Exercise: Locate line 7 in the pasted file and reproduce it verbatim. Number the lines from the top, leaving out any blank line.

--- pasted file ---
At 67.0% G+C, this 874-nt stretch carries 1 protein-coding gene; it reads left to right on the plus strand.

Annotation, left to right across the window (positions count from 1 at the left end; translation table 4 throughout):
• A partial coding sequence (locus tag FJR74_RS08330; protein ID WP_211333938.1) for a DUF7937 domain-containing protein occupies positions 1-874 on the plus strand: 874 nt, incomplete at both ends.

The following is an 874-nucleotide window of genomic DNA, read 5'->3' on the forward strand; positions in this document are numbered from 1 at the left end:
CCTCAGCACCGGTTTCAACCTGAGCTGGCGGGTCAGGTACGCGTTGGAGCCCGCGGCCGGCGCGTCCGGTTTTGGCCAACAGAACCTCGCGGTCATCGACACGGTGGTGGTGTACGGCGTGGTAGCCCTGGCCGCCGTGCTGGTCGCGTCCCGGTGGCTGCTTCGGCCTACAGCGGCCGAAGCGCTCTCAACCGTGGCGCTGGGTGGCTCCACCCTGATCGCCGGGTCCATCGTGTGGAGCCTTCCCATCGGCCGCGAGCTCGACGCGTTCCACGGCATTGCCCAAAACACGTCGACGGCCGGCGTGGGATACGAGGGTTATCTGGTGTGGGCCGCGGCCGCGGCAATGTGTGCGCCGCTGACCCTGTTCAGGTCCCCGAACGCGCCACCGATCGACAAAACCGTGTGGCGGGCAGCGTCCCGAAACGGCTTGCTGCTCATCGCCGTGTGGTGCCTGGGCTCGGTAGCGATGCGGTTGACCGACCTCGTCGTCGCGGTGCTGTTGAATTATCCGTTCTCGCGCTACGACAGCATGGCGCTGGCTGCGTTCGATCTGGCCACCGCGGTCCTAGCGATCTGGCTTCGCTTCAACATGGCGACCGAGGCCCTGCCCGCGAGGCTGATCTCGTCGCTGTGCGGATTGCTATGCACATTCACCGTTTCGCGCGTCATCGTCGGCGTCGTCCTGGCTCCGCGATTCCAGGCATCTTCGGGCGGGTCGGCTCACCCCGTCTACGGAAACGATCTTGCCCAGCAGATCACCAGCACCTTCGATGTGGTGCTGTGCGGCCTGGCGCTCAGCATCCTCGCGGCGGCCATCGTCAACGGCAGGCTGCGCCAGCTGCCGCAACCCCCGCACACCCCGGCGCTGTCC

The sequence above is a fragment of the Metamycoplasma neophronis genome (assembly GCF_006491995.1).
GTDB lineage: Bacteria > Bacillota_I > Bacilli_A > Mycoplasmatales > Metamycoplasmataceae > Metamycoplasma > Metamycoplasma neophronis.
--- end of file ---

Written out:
GTDB lineage: Bacteria > Bacillota_I > Bacilli_A > Mycoplasmatales > Metamycoplasmataceae > Metamycoplasma > Metamycoplasma neophronis.